I had the amazing opportunity to work with HEC Media and interview author and journalist, Masuma Ahuja, about her new book, Girlhood. This book, about the struggles and achievements of everyday girls around the world, was truly one of the best books I've ever read. It perfectly captures what it's like to be a teenage girl. We tend to celebrate and highlight the differences between each other but I think it's really important to show that in a lot of ways, we're really similar, and that's what this book helped me realize. A lot of the girls in this book were going through exactly what I'm going through and it was really great to see that I'm not alone. Especially right now, it's easy to feel isolated and lonely, but reading books like this one helped me realize that it's okay to feel lonely sometimes but also that you're never alone in what you're going through. Thank you to Educate.Today for this opportunity. To watch the interview, click here
This project has got to be one of my favorite things I've ever created. I was given a task of creating a video that describes something about me in 60 seconds. I chose to do something about my culture, but the more I thought about it, the more I realized that I wanted to do something more powerful than just showing off my culture, I wanted to educate people on what it's like to actually be different in a world where being different isn't normalized. I've been playing around with video animations and other things similar to that but I only had a week and a half to finish this video so I chose to do something simpler, whiteboard illustrations. Now I'm a really visual person so I made sure to storyboard an idea of what I wanted to say and draw because I'd never done this before. I got my supplies and I sat down and filmed for almost two hours because I had to figure out the angles and if the drawings I did were centered or not. Then I did my voiceover and that's what truly made me fall in love with this video. Overall it was an amazing experience and I loved every second of it. Click here to watch my video.
With everything that is happening in the world right now, getting different points of view about this pandemic has got to be one of the most fascinating things to do during this time. I had the pleasure of interviewing Doctor Stuart Friess who is a pediatric intensivist with both a research and clinical specialization in traumatic brain injury and neurocritical care. Being able to get a firsthand look at what it's like for a physician in all of this chaos was actually quite amazing. I got an inside look at what the procedure is for being in and out of the hospital during a global pandemic. I mean seriously how many people can say they've done that in their lifetime? It was one of the most informational interviews I have ever done but also one of the scariest ones. Hearing about the risks he has to take everyday and the precautions that every single physician is required to take was very eye opening. We are quite literally living through history. I encourage everyone to do what they can to document this time period, whether that be an interview, a blog, or even just a simple vlog of your everyday life, I highly encourage you to DO IT!!!! There's no better time than now.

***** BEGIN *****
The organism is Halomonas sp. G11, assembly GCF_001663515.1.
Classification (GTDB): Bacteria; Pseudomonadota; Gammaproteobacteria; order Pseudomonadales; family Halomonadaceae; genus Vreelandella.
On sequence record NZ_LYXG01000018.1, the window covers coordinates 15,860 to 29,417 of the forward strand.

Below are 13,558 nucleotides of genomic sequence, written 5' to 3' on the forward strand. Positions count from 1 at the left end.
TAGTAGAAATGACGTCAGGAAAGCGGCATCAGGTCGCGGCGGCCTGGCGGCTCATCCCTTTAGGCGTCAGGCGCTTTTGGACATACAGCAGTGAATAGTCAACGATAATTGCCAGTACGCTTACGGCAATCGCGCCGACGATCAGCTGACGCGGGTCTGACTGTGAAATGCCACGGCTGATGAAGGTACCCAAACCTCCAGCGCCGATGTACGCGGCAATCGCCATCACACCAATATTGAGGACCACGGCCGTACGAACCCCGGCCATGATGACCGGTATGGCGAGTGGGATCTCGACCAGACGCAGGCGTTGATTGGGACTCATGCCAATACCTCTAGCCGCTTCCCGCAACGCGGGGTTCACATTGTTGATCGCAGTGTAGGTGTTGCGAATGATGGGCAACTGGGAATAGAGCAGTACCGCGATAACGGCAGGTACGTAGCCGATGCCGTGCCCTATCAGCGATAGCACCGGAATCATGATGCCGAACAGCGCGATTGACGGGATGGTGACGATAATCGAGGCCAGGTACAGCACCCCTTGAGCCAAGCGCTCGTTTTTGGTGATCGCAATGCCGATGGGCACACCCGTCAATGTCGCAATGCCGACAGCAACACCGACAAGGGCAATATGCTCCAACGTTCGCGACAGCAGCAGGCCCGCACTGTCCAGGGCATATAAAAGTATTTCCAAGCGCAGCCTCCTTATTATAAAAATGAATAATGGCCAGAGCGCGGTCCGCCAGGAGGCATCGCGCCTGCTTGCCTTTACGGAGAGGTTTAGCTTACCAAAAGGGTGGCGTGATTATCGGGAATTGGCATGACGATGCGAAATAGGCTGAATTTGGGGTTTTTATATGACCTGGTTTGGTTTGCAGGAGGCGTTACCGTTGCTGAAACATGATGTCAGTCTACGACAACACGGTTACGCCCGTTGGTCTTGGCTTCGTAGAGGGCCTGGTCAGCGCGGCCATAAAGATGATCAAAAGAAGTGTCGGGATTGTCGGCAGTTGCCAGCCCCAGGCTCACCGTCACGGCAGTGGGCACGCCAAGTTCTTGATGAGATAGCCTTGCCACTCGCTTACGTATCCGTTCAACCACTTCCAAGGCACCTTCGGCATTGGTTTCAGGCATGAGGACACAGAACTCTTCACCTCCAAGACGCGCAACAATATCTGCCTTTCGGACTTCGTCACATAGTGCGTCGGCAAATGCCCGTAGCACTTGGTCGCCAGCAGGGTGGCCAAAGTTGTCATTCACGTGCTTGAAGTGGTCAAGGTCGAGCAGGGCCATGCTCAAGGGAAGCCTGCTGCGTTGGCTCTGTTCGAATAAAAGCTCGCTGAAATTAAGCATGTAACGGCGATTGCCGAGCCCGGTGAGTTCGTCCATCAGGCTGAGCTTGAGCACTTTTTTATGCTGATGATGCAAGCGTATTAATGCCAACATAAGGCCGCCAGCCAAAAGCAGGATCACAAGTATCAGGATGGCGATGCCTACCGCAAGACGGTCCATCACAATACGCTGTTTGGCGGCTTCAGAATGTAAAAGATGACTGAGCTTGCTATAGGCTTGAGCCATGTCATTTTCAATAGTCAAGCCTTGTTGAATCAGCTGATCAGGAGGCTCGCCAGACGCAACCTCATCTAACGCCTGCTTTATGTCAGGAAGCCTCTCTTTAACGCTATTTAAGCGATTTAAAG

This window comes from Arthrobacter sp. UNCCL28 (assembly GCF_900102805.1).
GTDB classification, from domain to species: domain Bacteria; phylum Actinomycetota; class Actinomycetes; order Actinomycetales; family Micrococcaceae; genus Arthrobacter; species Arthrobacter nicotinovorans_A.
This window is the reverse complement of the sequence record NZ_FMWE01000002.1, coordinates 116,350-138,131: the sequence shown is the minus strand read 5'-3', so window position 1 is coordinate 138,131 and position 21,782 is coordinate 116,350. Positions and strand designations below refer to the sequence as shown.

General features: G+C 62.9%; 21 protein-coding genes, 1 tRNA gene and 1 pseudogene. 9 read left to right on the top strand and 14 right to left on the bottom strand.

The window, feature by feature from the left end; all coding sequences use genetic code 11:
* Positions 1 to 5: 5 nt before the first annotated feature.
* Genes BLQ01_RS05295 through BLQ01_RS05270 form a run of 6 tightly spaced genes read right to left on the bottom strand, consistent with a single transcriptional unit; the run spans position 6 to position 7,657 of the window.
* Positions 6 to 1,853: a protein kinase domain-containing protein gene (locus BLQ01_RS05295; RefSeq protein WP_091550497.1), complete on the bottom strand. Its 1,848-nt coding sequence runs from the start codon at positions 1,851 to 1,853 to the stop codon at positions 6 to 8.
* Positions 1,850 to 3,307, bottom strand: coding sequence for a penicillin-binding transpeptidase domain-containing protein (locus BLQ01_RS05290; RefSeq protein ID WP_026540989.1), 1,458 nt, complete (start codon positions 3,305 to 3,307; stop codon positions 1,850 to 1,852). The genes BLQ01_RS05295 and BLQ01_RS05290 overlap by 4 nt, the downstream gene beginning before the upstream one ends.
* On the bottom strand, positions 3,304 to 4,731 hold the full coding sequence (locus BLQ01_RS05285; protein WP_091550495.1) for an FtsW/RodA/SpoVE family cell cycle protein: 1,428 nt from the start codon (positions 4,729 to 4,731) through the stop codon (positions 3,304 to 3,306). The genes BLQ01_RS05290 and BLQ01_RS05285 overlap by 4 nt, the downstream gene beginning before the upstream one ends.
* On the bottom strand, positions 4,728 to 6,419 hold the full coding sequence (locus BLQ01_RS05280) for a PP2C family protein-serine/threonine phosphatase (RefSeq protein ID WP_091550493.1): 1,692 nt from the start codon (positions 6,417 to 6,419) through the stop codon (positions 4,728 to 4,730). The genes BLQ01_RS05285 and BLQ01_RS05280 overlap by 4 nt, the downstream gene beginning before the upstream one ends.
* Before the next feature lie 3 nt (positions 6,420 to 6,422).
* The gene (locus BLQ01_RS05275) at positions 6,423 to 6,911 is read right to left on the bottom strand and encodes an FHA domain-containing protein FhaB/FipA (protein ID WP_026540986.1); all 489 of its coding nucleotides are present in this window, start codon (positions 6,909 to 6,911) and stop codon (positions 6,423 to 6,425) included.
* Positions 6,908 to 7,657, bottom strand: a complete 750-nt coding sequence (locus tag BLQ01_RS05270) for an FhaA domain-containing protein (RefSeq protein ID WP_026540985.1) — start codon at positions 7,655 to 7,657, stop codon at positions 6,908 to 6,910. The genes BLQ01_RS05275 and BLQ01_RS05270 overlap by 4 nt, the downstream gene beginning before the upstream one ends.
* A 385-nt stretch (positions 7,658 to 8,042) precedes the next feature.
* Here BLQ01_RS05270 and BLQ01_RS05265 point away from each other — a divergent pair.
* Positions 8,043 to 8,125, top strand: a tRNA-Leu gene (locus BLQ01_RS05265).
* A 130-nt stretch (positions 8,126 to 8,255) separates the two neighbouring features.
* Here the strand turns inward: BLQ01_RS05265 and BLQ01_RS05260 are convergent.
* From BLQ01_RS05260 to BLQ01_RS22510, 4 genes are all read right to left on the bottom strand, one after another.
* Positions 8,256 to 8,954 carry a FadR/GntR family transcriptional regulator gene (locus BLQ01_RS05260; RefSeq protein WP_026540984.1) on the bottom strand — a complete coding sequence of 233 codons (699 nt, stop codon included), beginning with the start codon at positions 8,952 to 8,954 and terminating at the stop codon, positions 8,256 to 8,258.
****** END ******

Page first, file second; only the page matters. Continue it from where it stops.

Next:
Click here to see the video I made!
This month I have been working on a couple of different projects. I started a longer term project about Syrian refugees and their journey's to America. Filming this project was really amazing but also heartbreaking. I was astonished by the people I got to meet. I met a prisoner of war, a mother who has a daughter with cancer (pictured on the left), and two teenagers who were inspired to start an organization that has helped hundreds of refugees. Hearing these stories and knowing that there are still people going through these experiences was really hard for me. Another project I've been working on is a generic show intro for the Ladue View! This project was really interesting to work on. My peer and I must have scrapped it at least three times before we got to an idea we liked. I think it's going to be really amazing. I have also been trying to learn how to use apple motion to create some custom animations for our show and it has been a bit of a struggle so far, but I made my first animated lower-third today!
A trailer about the journey and the ins and outs of the Ladue Ram Shack, that has received a reconstruction. I think this will be a really interesting video to produce and edit because the Ram shack has been around ever since 1962. Being able to show how it has changed in 56 years, and especially being able to show the new Ram Shack, will be an amazing opportunity. This store has meant so much to so many people, so I think it will be a bit challenging to really get the story behind it and not include so much of its history because I can't get b-roll for something that has already happened. I'll have to be more creative about the questions I ask in my interviews and the route I choose to take with the information I have. Overall I think it will be a really fun and different story to edit and produce with one of my friends, Rhea Kaw, who is with the Panorama.